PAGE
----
Ganav – Another Way to Steal
by Lois Tverberg
You shall not steal, nor deal falsely, nor lie to one another. (Leviticus 19:10)
We can learn a good lesson from an interesting Hebrew idiom that uses the word ganav, “to steal.” The phrase to “steal someone’s mind” means to deceive – to keep information from another. It is found in Genesis 31:20, which very literally reads, “Jacob stole Laban’s mind (literally, heart) by not telling him he was running away with his daughters.” Many translations render the idiom as “to deceive” — that Jacob deceived Laban and thereby “stole his mind.”
A synonymous idiom that is still used today is geneivat daat, meaning “stealing knowledge.” It has a fascinating definition that we don’t often consider. To “steal knowledge” is to fool someone into having a mistaken assumption, belief, or impression, even if no lying is involved. If a shopper is convinced that he is buying a top quality item and the clerk never mentions that it is defective, that would be geneivat daat. Or, if a store increases its prices temporarily so that it can advertise huge markdowns, that is geneivat daat.
We all know what it is like to be taken in by this type of deception, and often when we realize we have been “duped,” we feel as if someone has stolen something from us. And interestingly, the rabbinic thinking is that we have been robbed. The sages saw that the phrase includes the word ganav, to steal, and concluded that the commandment, “Do not steal” also prohibits “stealing another’s mind,” or deceiving others. Indeed, the rabbis spoke of seven types of thieves and the worst was the one who “steals the mind” (Tosefta, Bava Kama 7:3).1
As angry as we get when it happens to us, often we see that we are guilty of it ourselves. Geneivat daat is when we offer to pay the bill at a restaurant, knowing that the other person won’t accept, or when we invite someone to a party that we know they can’t attend, both ways of creating a false impression of generosity. When we take credit for something we didn’t really do, or pad our job resume2 — all these things “steal” others’ goodwill, understanding, or deliberately create a false impression of ourselves.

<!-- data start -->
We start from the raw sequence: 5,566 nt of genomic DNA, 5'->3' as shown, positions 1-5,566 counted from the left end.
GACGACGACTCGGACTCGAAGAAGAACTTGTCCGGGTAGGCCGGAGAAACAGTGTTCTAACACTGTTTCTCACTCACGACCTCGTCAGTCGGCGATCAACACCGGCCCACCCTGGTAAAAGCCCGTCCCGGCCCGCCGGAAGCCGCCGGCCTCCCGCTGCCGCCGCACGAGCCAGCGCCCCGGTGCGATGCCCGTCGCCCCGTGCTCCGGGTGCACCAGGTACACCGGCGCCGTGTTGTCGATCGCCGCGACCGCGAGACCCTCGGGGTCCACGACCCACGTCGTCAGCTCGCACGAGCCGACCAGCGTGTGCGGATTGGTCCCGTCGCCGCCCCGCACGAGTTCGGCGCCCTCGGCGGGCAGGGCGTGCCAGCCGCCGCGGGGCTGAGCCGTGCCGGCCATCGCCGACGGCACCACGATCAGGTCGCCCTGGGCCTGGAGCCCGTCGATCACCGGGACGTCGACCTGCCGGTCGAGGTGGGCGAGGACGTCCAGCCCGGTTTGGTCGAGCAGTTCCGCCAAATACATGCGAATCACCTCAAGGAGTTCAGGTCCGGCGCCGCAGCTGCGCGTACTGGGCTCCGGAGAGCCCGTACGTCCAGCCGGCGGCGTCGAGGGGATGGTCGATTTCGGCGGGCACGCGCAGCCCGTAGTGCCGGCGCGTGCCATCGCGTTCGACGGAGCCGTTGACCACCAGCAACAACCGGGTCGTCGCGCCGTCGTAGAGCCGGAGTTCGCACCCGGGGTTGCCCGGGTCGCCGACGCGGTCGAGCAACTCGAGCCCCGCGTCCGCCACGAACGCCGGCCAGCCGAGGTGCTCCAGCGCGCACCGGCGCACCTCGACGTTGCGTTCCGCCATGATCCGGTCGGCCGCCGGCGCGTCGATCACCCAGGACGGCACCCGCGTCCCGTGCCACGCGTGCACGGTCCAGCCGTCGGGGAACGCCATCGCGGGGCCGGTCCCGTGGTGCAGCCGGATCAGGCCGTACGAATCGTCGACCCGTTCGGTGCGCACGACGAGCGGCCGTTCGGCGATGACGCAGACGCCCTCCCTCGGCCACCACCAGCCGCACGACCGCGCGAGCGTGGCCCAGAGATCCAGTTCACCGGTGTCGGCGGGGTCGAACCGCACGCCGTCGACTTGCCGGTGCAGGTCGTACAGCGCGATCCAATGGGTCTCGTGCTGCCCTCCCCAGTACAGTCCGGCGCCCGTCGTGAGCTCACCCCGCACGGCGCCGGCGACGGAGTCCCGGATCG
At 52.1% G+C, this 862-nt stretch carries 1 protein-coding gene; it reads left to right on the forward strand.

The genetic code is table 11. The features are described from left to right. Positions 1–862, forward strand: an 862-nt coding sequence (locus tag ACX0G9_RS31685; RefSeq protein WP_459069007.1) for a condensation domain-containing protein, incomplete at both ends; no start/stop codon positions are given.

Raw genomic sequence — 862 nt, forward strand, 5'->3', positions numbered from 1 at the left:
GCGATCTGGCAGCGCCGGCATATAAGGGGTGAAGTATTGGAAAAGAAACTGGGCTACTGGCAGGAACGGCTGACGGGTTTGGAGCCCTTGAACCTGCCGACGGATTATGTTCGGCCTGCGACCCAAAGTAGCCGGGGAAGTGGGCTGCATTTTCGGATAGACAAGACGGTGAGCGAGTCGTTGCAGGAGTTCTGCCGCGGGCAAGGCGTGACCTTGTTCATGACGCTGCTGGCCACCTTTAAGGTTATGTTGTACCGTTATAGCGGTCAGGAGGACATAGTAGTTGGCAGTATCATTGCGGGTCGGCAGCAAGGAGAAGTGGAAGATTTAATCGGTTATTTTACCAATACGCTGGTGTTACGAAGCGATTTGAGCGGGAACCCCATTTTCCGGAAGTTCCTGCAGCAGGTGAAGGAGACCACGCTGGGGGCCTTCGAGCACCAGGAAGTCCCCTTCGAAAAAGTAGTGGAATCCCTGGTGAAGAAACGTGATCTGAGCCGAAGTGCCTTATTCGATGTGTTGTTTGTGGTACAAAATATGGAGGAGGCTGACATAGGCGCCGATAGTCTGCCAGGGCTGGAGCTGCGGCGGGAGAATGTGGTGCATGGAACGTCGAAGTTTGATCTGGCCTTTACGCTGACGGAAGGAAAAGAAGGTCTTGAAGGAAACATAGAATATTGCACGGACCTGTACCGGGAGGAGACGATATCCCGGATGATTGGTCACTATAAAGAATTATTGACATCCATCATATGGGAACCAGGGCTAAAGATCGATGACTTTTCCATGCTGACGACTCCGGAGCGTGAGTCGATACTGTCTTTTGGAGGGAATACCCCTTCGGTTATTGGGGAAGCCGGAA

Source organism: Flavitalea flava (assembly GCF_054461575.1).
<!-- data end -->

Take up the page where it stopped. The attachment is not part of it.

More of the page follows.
When we remember that we are serving the God of truth, we realize that he doesn’t approve of such forms of verbal manipulation. How many times a day do our words not match our intentions? We may not give a second thought about all the little ways we are deceptive, but we should if we want to be God’s people of integrity.
See Listening to the Language of the Bible, by Lois Tverberg and Bruce Okkema, En-Gedi Resource Center, 2004. This is a collection of devotional essays that mediate on the meaning of biblical words and phrases in their original setting.
For a friendly, bite-sized Bible study of five flavorful Hebrew words, see 5 Hebrew Words that Every Christian Should Know, by Lois Tverberg, OurRabbiJesus.com, 2014 (ebook).
We’re pleased to be able to share this difficult-to-find classic by Brad Young. Check it out!
The Jewish Background to the Lord’s Prayer
- Explore the Jewish roots of the Lord’s Prayer
- Learn how the Dead Sea Scrolls, rabbinic literature, Jewish prayers, and worship breathe fresh meaning into the revered words of the Lord’s Prayer
- Understand Jesus’ powerful prayer better in the light of Jewish faith and practice
Dr. Brad H. Young (PhD Hebrew University, under David Flusser) is the founder and president of the Gospel Research Foundation in Tulsa, Oklahoma. He is emeritus professor of Biblical Literature in Judaic-Christian Studies in the Graduate School of Theology at Oral Roberts University. Young has taught advanced language and translation courses as well as the Jewish foundations of early Christianity to graduate students for over thirty years.
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